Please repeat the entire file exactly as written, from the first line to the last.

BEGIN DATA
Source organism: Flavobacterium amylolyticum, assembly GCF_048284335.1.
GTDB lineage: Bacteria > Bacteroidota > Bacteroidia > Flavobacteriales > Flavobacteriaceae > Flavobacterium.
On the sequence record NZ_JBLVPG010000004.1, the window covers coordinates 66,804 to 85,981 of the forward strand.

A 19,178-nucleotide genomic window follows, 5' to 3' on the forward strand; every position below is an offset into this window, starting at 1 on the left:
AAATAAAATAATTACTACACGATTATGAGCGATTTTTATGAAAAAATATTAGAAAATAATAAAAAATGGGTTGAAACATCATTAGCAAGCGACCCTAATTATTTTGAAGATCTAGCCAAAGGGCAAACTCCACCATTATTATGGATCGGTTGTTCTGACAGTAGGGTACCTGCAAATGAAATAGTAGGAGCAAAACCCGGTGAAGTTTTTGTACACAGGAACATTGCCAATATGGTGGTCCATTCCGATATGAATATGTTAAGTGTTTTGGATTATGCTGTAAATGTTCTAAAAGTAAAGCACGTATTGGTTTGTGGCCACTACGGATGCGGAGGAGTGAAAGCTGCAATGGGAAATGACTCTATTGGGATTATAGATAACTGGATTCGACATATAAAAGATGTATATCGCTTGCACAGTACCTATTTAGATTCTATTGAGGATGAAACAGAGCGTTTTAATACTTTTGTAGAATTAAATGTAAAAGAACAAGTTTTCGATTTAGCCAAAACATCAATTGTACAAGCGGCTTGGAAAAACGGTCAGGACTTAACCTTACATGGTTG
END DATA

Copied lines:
Source organism: Flavobacterium amylolyticum, assembly GCF_048284335.1.
GTDB lineage: Bacteria > Bacteroidota > Bacteroidia > Flavobacteriales > Flavobacteriaceae > Flavobacterium.
On the sequence record NZ_JBLVPG010000004.1, the window covers coordinates 66,804 to 85,981 of the forward strand.

A 19,178-nucleotide genomic window follows, 5' to 3' on the forward strand; every position below is an offset into this window, starting at 1 on the left:
AAATAAAATAATTACTACACGATTATGAGCGATTTTTATGAAAAAATATTAGAAAATAATAAAAAATGGGTTGAAACATCATTAGCAAGCGACCCTAATTATTTTGAAGATCTAGCCAAAGGGCAAACTCCACCATTATTATGGATCGGTTGTTCTGACAGTAGGGTACCTGCAAATGAAATAGTAGGAGCAAAACCCGGTGAAGTTTTTGTACACAGGAACATTGCCAATATGGTGGTCCATTCCGATATGAATATGTTAAGTGTTTTGGATTATGCTGTAAATGTTCTAAAAGTAAAGCACGTATTGGTTTGTGGCCACTACGGATGCGGAGGAGTGAAAGCTGCAATGGGAAATGACTCTATTGGGATTATAGATAACTGGATTCGACATATAAAAGATGTATATCGCTTGCACAGTACCTATTTAGATTCTATTGAGGATGAAACAGAGCGTTTTAATACTTTTGTAGAATTAAATGTAAAAGAACAAGTTTTCGATTTAGCCAAAACATCAATTGTACAAGCGGCTTGGAAAAACGGTCAGGACTTAACCTTACATGGTTG